The difference in language may reflect gender and social norms. One possibility is that women downplay intoxication to fit expectations about how much women should drink, Levitt says [addiction researcher Ash Levitt]. When drinking heavily, women may be negatively perceived by their female and male peers, according to the study. Levitt says previous research suggests that college men overestimate how much alcohol their male peers consume and how much they are expected to drink. It may be a case of thinking, “‘Hey, I’m wasted and that’s OK because that is what is expected,'” he adds. But there are real-world implications for how people estimate intoxication levels, researchers suggest. “Clinicians such as psychologists and counselors could use this knowledge to work with men to help correct notions that being ‘hammered’ is both typical and acceptable, and with women to increase awareness about the potential dangers of underestimating their own or others’ degree of intoxication,” says Mark Wood, professor of psychology at the University of Rhode Island. One consequence of women underestimating impairment is that it may lead to sexual victimization, says Wood…”One example of this might be not recognizing a risky situation or overestimating the ability to manage it, such as recognizing and avoiding sexual assault,” he adds. Another consequence may be impaired driving, Levitt says. “Women may be at increased risk for alcohol-related consequences, such as drunk driving, if they or their friends underestimate how intoxicated they are,” by using terms such as “tipsy,” he says, “when in fact, they are heavily intoxicated.” By Cathy Payne http://www.usatoday.com/story/news/nation/2013/07/10/intoxication-language-women-men/2498445/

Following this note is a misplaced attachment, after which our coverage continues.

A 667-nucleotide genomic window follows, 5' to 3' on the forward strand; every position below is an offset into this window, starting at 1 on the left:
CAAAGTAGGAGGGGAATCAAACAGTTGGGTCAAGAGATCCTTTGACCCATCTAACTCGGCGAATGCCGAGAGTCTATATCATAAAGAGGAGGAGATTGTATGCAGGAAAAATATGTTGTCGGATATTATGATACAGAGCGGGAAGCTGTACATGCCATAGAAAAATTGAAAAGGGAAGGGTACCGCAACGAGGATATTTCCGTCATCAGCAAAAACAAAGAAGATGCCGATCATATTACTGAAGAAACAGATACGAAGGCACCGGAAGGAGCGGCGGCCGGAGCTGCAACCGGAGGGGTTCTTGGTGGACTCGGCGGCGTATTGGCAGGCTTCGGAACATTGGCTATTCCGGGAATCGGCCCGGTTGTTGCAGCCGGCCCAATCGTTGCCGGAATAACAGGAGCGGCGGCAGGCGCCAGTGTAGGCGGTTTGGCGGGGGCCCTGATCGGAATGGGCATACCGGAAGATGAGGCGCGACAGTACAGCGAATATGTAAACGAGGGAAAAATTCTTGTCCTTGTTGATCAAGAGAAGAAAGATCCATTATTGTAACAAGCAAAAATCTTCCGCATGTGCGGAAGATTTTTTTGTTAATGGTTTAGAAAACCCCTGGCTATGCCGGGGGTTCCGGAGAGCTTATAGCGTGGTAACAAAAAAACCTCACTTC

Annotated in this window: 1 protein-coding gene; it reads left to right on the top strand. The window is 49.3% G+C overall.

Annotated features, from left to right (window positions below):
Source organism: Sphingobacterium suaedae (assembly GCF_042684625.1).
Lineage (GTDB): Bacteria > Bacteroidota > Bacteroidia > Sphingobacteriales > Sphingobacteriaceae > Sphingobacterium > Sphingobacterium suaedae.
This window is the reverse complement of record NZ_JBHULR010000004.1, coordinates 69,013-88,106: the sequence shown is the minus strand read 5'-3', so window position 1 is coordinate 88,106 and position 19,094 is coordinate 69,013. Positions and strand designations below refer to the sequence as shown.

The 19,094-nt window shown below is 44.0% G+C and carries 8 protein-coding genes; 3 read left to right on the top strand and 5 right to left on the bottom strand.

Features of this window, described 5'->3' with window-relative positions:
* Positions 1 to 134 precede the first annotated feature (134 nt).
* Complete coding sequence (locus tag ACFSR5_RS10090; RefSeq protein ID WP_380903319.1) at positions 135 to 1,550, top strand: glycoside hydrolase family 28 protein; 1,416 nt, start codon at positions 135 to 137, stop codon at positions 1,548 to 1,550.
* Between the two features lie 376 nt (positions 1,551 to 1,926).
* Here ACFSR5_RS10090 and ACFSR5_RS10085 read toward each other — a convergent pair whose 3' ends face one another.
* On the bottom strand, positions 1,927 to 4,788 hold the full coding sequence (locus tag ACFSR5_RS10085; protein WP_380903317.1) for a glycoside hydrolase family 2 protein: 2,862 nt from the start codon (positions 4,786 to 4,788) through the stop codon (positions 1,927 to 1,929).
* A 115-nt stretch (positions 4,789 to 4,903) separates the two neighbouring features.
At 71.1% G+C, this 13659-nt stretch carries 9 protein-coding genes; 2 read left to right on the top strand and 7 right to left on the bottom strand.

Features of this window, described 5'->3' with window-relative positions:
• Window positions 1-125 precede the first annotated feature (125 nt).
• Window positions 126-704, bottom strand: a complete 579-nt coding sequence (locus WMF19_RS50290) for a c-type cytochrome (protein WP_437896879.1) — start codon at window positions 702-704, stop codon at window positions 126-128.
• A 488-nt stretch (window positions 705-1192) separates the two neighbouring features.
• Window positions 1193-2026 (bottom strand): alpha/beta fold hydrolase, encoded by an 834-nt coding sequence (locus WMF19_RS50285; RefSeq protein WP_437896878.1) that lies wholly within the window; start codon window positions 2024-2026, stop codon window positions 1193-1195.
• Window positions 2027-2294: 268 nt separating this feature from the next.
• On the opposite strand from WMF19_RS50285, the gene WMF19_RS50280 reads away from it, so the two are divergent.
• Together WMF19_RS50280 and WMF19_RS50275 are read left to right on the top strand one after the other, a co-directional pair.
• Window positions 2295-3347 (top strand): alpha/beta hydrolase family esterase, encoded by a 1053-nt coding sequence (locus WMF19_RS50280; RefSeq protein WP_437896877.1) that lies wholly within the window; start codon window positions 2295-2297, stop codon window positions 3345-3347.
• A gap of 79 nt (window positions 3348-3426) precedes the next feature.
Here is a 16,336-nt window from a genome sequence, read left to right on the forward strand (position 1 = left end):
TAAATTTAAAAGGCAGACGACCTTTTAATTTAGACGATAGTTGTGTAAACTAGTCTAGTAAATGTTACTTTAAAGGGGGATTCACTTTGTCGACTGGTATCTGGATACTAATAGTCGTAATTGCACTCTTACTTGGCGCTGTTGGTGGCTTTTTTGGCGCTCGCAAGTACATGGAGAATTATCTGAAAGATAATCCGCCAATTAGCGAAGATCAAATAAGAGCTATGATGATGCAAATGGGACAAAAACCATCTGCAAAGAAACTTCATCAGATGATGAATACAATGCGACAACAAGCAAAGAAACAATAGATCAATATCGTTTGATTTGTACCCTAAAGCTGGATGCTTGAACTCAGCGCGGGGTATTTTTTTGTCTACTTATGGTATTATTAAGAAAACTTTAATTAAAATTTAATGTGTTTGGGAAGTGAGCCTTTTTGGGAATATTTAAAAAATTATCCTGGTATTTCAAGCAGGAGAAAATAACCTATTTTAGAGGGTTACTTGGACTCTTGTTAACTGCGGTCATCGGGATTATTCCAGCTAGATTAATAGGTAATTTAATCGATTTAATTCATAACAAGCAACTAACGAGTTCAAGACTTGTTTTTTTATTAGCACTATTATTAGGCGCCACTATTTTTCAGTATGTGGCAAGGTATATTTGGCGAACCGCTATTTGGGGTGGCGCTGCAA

The first thing
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dissolves in alcohol
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